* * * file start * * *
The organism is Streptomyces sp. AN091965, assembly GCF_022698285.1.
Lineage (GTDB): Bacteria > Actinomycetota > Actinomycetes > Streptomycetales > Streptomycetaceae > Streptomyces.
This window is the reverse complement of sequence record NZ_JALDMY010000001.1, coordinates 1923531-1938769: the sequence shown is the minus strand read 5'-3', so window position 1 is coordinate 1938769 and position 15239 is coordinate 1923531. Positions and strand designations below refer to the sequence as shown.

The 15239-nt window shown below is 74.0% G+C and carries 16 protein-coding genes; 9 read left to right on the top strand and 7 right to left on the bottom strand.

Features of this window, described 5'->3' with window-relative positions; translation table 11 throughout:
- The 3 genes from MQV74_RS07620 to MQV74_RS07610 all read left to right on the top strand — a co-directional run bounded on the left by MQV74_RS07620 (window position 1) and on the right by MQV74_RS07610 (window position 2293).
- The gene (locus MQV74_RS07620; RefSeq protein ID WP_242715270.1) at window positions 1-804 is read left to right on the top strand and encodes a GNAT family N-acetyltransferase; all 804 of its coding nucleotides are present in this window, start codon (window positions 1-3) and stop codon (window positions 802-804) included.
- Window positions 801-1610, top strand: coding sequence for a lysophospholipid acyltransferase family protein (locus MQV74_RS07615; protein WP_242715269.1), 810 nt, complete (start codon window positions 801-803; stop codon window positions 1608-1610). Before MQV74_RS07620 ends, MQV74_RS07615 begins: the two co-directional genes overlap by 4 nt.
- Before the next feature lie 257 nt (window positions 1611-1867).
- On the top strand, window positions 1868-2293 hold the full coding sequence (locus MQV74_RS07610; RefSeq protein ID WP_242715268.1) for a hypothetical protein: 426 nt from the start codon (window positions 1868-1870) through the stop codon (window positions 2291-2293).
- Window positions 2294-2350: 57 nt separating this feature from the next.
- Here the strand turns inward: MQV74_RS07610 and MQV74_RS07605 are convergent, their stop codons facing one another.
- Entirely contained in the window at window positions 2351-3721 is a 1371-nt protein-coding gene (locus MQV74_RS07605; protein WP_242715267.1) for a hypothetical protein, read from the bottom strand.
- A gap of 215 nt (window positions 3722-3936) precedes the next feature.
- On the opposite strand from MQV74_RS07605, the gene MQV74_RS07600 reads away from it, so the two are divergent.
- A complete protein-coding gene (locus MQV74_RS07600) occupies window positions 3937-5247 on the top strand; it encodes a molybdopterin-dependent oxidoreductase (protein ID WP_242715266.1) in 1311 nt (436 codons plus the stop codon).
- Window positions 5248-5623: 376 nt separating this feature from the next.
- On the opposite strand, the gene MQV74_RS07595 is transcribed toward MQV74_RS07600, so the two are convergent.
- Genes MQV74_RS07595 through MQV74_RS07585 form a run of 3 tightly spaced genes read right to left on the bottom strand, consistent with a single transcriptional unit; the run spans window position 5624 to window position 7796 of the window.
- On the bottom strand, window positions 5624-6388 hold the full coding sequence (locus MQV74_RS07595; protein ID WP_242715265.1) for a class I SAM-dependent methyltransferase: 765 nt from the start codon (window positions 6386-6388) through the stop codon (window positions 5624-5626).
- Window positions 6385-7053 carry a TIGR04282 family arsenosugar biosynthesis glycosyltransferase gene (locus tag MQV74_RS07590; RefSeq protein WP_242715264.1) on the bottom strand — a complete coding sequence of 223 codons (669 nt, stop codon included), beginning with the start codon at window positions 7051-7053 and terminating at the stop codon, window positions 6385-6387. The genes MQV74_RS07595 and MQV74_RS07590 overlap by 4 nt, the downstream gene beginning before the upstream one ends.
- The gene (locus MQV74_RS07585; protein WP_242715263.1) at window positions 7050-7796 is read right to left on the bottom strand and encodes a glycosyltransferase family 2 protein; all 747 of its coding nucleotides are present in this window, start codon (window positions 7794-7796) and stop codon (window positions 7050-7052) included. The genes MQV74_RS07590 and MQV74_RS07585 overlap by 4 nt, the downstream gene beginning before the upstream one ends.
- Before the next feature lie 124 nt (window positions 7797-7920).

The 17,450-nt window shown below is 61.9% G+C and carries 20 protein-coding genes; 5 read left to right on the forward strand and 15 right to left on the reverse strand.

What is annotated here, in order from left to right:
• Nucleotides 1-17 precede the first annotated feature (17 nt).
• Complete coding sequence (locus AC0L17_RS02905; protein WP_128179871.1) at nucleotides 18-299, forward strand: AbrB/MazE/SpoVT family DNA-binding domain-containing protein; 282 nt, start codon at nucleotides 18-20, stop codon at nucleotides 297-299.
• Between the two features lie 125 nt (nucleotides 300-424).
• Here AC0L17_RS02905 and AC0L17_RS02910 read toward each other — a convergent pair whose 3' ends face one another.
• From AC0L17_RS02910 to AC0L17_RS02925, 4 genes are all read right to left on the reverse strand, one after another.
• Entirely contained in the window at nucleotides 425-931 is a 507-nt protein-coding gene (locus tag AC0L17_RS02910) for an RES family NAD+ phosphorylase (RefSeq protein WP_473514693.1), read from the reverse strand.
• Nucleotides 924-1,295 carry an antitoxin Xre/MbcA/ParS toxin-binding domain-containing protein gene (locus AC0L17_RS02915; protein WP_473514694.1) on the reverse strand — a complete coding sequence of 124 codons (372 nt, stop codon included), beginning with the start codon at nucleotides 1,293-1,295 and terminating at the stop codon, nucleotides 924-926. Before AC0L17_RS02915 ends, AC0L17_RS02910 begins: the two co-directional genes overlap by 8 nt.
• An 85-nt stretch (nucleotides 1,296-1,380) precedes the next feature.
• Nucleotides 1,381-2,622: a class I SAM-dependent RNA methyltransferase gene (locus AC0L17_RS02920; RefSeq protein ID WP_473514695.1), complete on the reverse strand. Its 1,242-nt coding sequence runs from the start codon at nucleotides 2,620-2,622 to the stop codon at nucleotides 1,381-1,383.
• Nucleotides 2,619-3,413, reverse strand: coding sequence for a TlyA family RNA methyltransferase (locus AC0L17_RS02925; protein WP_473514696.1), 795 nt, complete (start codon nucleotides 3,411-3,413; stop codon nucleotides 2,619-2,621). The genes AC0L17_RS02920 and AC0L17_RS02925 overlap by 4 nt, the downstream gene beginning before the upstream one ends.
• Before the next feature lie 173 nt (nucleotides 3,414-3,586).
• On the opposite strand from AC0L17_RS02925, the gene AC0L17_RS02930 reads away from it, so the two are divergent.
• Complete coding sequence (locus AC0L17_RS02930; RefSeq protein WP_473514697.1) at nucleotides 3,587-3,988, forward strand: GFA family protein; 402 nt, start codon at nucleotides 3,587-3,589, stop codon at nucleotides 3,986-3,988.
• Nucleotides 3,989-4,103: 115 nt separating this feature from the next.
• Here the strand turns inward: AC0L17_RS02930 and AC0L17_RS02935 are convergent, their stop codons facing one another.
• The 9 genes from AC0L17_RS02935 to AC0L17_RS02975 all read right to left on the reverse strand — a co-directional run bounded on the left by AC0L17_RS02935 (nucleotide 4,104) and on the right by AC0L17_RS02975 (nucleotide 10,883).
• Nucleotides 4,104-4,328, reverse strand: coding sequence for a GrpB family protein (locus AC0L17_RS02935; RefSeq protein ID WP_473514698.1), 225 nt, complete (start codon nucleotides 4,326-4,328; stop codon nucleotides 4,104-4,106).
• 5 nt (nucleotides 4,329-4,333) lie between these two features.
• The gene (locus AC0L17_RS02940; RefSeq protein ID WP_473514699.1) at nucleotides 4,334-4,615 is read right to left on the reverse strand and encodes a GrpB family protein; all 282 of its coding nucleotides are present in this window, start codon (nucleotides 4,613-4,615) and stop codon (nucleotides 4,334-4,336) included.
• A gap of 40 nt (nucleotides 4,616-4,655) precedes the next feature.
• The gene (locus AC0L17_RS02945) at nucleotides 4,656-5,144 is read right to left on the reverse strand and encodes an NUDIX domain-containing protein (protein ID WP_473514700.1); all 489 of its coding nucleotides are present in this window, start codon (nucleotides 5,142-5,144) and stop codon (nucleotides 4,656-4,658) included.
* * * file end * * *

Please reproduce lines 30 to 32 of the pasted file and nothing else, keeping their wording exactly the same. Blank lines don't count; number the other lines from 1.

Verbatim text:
• From AC0L17_RS02910 to AC0L17_RS02925, 4 genes are all read right to left on the reverse strand, one after another.
• Entirely contained in the window at nucleotides 425-931 is a 507-nt protein-coding gene (locus tag AC0L17_RS02910) for an RES family NAD+ phosphorylase (RefSeq protein WP_473514693.1), read from the reverse strand.
• Nucleotides 924-1,295 carry an antitoxin Xre/MbcA/ParS toxin-binding domain-containing protein gene (locus AC0L17_RS02915; protein WP_473514694.1) on the reverse strand — a complete coding sequence of 124 codons (372 nt, stop codon included), beginning with the start codon at nucleotides 1,293-1,295 and terminating at the stop codon, nucleotides 924-926. Before AC0L17_RS02915 ends, AC0L17_RS02910 begins: the two co-directional genes overlap by 8 nt.